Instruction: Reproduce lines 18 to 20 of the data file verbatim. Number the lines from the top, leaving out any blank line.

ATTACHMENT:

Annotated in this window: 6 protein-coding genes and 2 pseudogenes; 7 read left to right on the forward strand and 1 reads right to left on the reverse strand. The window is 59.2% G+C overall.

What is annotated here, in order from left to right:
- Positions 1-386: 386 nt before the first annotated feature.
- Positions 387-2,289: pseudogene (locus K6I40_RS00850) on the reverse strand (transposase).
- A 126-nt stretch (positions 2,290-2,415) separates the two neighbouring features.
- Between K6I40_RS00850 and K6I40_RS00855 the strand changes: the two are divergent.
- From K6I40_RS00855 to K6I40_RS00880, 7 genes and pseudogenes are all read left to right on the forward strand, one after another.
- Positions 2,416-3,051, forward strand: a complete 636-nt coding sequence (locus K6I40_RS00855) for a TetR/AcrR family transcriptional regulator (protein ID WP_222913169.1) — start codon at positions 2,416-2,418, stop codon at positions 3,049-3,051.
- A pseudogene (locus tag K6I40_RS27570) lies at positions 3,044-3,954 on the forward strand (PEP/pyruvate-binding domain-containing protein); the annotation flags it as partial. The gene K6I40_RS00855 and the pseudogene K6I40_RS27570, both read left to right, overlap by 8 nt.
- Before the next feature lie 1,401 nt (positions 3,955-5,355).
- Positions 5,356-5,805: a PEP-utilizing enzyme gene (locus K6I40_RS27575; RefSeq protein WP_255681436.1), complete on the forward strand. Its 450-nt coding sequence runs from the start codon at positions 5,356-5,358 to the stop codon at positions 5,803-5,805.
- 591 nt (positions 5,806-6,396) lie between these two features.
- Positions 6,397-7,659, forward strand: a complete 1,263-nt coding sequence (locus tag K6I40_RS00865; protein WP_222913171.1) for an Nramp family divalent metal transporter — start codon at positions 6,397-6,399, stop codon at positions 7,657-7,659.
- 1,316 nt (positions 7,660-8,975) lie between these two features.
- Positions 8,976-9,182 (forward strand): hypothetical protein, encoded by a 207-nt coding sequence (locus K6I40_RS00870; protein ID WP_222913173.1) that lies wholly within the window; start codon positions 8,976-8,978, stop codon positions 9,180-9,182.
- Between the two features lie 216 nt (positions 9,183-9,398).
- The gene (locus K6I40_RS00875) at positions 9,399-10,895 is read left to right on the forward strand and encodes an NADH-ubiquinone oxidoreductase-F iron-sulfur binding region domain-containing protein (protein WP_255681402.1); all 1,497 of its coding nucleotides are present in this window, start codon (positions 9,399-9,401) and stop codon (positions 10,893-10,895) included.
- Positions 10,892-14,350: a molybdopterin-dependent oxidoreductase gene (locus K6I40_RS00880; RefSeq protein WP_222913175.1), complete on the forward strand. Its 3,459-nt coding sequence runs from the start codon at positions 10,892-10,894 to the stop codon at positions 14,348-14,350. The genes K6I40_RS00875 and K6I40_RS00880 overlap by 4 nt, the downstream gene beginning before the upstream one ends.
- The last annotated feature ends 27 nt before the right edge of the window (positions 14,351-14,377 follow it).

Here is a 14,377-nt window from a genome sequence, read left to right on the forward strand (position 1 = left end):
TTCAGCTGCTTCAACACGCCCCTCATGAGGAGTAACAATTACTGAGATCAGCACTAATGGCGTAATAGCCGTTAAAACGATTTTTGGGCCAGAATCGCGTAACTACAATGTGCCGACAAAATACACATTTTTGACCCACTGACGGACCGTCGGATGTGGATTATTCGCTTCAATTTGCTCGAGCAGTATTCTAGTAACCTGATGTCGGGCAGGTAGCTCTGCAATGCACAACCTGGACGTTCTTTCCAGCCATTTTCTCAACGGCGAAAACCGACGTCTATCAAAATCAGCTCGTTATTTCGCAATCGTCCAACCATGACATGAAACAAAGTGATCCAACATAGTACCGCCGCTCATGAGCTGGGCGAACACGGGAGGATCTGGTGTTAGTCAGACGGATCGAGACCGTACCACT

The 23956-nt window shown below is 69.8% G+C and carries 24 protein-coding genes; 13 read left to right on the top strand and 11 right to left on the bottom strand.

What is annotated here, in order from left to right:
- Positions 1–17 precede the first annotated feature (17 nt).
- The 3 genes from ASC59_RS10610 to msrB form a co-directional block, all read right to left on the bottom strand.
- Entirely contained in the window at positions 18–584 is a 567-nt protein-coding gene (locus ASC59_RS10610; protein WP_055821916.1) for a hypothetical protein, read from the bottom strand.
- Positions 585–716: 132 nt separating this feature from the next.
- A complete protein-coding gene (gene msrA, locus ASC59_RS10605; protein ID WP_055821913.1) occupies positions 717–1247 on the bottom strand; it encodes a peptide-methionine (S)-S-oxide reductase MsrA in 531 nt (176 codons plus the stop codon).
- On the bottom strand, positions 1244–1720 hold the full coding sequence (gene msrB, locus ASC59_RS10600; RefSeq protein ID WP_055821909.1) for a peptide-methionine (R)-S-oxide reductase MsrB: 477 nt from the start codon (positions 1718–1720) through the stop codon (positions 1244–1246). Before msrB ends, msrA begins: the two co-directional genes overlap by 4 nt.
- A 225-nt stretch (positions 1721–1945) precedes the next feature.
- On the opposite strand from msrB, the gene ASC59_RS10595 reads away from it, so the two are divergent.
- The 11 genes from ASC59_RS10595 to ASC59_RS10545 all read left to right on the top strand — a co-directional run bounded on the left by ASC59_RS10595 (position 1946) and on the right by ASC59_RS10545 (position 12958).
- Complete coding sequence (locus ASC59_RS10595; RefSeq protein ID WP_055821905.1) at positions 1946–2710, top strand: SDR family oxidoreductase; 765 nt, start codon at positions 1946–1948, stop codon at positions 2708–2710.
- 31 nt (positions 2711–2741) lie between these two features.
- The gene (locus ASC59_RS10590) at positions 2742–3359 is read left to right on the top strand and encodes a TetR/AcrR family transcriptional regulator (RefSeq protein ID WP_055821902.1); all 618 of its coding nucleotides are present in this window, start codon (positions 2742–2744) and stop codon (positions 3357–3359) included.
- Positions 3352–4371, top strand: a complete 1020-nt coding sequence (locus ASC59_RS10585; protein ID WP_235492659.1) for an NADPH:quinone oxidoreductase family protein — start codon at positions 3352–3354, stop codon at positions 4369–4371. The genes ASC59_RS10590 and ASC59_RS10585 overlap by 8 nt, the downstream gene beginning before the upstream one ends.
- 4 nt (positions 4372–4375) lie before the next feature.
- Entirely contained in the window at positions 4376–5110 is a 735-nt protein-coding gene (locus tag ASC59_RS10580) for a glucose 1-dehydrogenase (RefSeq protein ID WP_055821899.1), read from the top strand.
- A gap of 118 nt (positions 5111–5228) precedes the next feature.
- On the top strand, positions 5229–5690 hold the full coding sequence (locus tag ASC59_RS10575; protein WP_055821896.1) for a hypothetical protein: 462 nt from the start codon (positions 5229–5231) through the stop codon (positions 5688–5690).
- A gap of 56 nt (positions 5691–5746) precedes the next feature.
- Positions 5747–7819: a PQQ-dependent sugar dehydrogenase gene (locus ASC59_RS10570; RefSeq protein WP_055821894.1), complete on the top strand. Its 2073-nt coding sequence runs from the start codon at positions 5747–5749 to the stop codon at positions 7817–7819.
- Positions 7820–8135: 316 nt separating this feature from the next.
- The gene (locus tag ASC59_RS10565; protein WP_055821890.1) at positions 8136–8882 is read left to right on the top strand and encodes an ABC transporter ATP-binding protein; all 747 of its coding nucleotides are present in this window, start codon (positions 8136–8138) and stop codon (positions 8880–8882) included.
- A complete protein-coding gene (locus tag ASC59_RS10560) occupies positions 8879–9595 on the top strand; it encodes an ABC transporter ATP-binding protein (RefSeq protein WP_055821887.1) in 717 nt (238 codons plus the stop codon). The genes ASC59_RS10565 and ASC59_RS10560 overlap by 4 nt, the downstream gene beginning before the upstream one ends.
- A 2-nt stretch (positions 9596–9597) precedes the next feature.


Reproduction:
- Positions 10,892-14,350: a molybdopterin-dependent oxidoreductase gene (locus K6I40_RS00880; RefSeq protein WP_222913175.1), complete on the forward strand. Its 3,459-nt coding sequence runs from the start codon at positions 10,892-10,894 to the stop codon at positions 14,348-14,350. The genes K6I40_RS00875 and K6I40_RS00880 overlap by 4 nt, the downstream gene beginning before the upstream one ends.
- The last annotated feature ends 27 nt before the right edge of the window (positions 14,351-14,377 follow it).

Here is a 14,377-nt window from a genome sequence, read left to right on the forward strand (position 1 = left end):